Turkey investigates Apple for blocking third-party payment systems

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Apple, like other large mobile phone brands, frequently faces investigations in various parts of the world. These investigations often involve Apple’s policies, particularly financial ones, which are scrutinized by regulatory bodies and legal authorities. For instance, a¬†British judge has ruled that a $1 billion lawsuit against Apple, filed by 1,500 tech developers, can move forward. The lawsuit claims that Apple’s commissions are “excessive” and stifle competition and innovation. The¬†Turkish Competition Authority has just launched an investigation into Apple’s contracts with application developers. The probe focuses on Apple’s refusal to permit alternative payment systems on the App Store. This probe is part of a broader review of mobile smart devices and related software.

Turkey investigates Apple

Background and Concerns

The investigation aims to examine whether Apple’s policies restrict consumers’ ability to access better options by limiting their awareness of alternative payment channels and the difference between in-app and out-of-app prices. The Turkish Competition Authority has decided to launch an investigation into Apple to determine whether the App Store violates Article 6 of Law No. 4054 on Protection of Competition (alternative payment systems are not allowed and antitrust laws apply) and uses anti-steering clauses against app developers. Additionally, the authority is concerned that Apple’s mandatory use of its payment system for in-app purchases may be taking away app developers’ freedom of choice and preventing other payment systems from entering the Apple ecosystem.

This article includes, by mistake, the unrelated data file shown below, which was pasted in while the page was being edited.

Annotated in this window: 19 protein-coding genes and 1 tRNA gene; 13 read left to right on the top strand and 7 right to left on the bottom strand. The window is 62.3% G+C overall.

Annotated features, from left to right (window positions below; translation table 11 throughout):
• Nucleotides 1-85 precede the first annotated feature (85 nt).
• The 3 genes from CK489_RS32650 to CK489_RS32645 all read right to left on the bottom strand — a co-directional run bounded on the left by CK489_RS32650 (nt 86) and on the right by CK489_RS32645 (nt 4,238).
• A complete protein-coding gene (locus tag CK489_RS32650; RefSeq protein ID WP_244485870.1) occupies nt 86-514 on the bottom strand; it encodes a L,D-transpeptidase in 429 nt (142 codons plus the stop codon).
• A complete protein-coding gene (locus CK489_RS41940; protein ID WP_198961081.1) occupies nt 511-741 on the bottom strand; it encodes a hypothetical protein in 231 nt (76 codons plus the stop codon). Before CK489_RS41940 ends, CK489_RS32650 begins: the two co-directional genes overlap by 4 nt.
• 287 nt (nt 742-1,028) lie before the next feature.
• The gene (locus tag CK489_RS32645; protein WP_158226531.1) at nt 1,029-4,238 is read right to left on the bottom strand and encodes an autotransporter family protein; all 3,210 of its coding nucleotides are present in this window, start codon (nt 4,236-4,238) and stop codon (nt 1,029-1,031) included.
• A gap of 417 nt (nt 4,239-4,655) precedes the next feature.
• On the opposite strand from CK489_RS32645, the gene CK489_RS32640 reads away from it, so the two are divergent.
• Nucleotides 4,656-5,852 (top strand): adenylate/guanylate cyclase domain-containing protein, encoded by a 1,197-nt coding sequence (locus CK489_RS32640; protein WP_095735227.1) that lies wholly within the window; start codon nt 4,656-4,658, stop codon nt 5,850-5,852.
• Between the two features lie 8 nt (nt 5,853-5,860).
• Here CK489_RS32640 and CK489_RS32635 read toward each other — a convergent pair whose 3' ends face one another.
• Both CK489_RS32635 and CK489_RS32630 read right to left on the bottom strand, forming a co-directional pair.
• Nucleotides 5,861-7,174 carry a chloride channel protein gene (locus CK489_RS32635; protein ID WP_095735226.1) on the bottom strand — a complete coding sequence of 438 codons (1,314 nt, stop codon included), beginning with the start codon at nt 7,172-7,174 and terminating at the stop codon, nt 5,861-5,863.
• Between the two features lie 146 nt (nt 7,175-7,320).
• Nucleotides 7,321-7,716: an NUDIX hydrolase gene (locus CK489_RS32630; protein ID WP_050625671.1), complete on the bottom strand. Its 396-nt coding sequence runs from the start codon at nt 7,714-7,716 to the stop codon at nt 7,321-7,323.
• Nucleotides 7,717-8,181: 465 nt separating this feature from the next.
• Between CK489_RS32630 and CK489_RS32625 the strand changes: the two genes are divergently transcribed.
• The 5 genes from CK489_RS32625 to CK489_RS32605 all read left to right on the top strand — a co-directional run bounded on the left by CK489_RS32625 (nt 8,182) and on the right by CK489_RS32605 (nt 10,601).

Impact on Consumers

Apple’s App Store terms prohibit developers from informing users of possible, more cost-saving alternatives in the App.¬†The Turkish Competition Authority says that due to the prohibition, consumers were unaware of the existence of alternative payment channels and were not aware of the difference between prices within the app and outside the app, limiting their choices. This lack of transparency and competition can lead to higher prices and reduced consumer welfare.